The TV series M*A*S*H introduced us to the Mobile Army Surgical Hospital, an innovation of the Korean War. Studies from World War II led authorities to determine that wounded soldiers who received immediate care near the front lines were much more likely to survive, so medical teams were mobilized to be there. You can’t argue with the results: a 30% drop in fatalities among wounded front line soldiers. The difference between the MASH units and the M*A*S*H TV show was that in the real world, there wasn’t much comedy, and that almost all the round-the-clock work was done by nurses. And they were all women, as men could not serve in the military as nurses until 1956!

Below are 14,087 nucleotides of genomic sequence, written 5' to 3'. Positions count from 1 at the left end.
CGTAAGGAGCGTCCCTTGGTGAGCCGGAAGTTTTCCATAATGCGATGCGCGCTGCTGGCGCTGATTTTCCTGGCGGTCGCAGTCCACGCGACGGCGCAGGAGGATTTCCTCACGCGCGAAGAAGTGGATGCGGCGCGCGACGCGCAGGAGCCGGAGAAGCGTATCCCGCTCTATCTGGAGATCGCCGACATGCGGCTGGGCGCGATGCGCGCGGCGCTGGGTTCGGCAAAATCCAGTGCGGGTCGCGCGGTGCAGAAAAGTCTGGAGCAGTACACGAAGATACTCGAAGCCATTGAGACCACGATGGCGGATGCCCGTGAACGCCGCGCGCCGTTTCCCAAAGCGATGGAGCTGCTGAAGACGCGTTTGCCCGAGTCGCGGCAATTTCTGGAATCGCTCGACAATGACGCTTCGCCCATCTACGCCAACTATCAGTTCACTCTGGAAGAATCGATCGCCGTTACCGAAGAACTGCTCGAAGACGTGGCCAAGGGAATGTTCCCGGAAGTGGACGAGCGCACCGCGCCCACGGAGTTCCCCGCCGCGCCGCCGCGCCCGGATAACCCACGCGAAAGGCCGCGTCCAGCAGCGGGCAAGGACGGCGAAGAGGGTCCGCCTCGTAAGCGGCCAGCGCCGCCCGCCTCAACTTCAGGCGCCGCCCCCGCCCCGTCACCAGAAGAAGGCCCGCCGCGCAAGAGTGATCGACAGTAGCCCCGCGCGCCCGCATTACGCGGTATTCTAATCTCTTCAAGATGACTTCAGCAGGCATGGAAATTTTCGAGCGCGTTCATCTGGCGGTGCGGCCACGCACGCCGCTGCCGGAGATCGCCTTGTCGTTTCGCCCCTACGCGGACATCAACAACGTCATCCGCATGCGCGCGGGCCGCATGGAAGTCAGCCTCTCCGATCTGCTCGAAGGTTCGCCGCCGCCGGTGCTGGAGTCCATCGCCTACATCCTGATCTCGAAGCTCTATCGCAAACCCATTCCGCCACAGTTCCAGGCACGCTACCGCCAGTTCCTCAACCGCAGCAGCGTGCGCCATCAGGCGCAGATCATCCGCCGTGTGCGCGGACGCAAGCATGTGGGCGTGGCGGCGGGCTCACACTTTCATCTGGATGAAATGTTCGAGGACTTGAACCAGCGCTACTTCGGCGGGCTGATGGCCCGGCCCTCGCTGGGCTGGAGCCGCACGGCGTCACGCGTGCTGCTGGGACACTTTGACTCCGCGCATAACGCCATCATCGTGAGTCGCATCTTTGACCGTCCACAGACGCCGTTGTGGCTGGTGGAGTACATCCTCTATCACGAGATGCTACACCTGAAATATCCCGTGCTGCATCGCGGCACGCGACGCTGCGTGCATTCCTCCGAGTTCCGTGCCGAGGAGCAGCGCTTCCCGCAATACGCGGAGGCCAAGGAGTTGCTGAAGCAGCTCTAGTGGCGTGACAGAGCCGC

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In the three years of the Korean War, around 1500 women were put on the front lines to care for wounded soldiers, often stepping up to act in capacities beyond their training. Mike Weedall, the author of the new novel War Angel: Korea 1950, gives us an overview of the life of an army nurse of the real MASH units in Korea at Military History Now. -via Strange Company
(Image credit: Stewart/U.S. Army)